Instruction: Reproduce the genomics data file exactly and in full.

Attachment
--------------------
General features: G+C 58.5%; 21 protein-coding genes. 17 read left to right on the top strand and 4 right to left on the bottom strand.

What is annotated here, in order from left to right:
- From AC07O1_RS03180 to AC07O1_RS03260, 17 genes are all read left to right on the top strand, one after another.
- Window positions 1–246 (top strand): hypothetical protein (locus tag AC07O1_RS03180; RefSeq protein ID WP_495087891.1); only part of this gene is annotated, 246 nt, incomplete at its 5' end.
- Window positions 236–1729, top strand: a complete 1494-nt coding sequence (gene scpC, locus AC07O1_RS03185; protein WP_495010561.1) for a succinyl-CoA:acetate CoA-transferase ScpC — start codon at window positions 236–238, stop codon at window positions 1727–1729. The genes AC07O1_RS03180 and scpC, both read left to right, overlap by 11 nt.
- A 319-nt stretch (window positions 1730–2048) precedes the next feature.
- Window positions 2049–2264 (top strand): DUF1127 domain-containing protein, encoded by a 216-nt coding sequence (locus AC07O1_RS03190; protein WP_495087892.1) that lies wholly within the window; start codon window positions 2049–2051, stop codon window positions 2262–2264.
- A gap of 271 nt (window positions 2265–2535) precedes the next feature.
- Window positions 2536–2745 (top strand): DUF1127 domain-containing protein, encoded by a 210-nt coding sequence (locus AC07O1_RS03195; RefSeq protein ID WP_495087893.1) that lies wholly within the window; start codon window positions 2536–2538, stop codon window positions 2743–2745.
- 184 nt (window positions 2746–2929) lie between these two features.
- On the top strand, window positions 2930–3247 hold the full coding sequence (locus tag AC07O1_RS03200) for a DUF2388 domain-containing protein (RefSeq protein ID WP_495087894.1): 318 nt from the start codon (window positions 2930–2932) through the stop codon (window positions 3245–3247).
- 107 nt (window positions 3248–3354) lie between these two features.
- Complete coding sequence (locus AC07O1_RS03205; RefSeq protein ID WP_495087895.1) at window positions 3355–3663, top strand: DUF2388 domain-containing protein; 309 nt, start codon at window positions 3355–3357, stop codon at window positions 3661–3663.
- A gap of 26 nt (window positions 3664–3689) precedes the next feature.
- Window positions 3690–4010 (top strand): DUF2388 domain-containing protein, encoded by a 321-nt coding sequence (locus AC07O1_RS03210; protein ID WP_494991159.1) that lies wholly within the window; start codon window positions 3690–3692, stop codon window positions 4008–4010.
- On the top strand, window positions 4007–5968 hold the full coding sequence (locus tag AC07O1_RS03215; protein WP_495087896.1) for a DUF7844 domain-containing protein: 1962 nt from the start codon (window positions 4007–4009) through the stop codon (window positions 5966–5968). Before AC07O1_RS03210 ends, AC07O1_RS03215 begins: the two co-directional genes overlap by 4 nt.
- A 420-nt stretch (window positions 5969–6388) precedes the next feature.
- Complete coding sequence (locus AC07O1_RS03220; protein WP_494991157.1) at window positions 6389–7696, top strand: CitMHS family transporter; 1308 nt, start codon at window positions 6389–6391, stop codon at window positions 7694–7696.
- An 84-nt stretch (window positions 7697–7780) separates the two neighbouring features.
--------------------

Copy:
General features: G+C 58.5%; 21 protein-coding genes. 17 read left to right on the top strand and 4 right to left on the bottom strand.

What is annotated here, in order from left to right:
- From AC07O1_RS03180 to AC07O1_RS03260, 17 genes are all read left to right on the top strand, one after another.
- Window positions 1–246 (top strand): hypothetical protein (locus tag AC07O1_RS03180; RefSeq protein ID WP_495087891.1); only part of this gene is annotated, 246 nt, incomplete at its 5' end.
- Window positions 236–1729, top strand: a complete 1494-nt coding sequence (gene scpC, locus AC07O1_RS03185; protein WP_495010561.1) for a succinyl-CoA:acetate CoA-transferase ScpC — start codon at window positions 236–238, stop codon at window positions 1727–1729. The genes AC07O1_RS03180 and scpC, both read left to right, overlap by 11 nt.
- A 319-nt stretch (window positions 1730–2048) precedes the next feature.
- Window positions 2049–2264 (top strand): DUF1127 domain-containing protein, encoded by a 216-nt coding sequence (locus AC07O1_RS03190; protein WP_495087892.1) that lies wholly within the window; start codon window positions 2049–2051, stop codon window positions 2262–2264.
- A gap of 271 nt (window positions 2265–2535) precedes the next feature.
- Window positions 2536–2745 (top strand): DUF1127 domain-containing protein, encoded by a 210-nt coding sequence (locus AC07O1_RS03195; RefSeq protein ID WP_495087893.1) that lies wholly within the window; start codon window positions 2536–2538, stop codon window positions 2743–2745.
- 184 nt (window positions 2746–2929) lie between these two features.
- On the top strand, window positions 2930–3247 hold the full coding sequence (locus tag AC07O1_RS03200) for a DUF2388 domain-containing protein (RefSeq protein ID WP_495087894.1): 318 nt from the start codon (window positions 2930–2932) through the stop codon (window positions 3245–3247).
- 107 nt (window positions 3248–3354) lie between these two features.
- Complete coding sequence (locus AC07O1_RS03205; RefSeq protein ID WP_495087895.1) at window positions 3355–3663, top strand: DUF2388 domain-containing protein; 309 nt, start codon at window positions 3355–3357, stop codon at window positions 3661–3663.
- A gap of 26 nt (window positions 3664–3689) precedes the next feature.
- Window positions 3690–4010 (top strand): DUF2388 domain-containing protein, encoded by a 321-nt coding sequence (locus AC07O1_RS03210; protein ID WP_494991159.1) that lies wholly within the window; start codon window positions 3690–3692, stop codon window positions 4008–4010.
- On the top strand, window positions 4007–5968 hold the full coding sequence (locus tag AC07O1_RS03215; protein WP_495087896.1) for a DUF7844 domain-containing protein: 1962 nt from the start codon (window positions 4007–4009) through the stop codon (window positions 5966–5968). Before AC07O1_RS03210 ends, AC07O1_RS03215 begins: the two co-directional genes overlap by 4 nt.
- A 420-nt stretch (window positions 5969–6388) precedes the next feature.
- Complete coding sequence (locus AC07O1_RS03220; protein WP_494991157.1) at window positions 6389–7696, top strand: CitMHS family transporter; 1308 nt, start codon at window positions 6389–6391, stop codon at window positions 7694–7696.
- An 84-nt stretch (window positions 7697–7780) separates the two neighbouring features.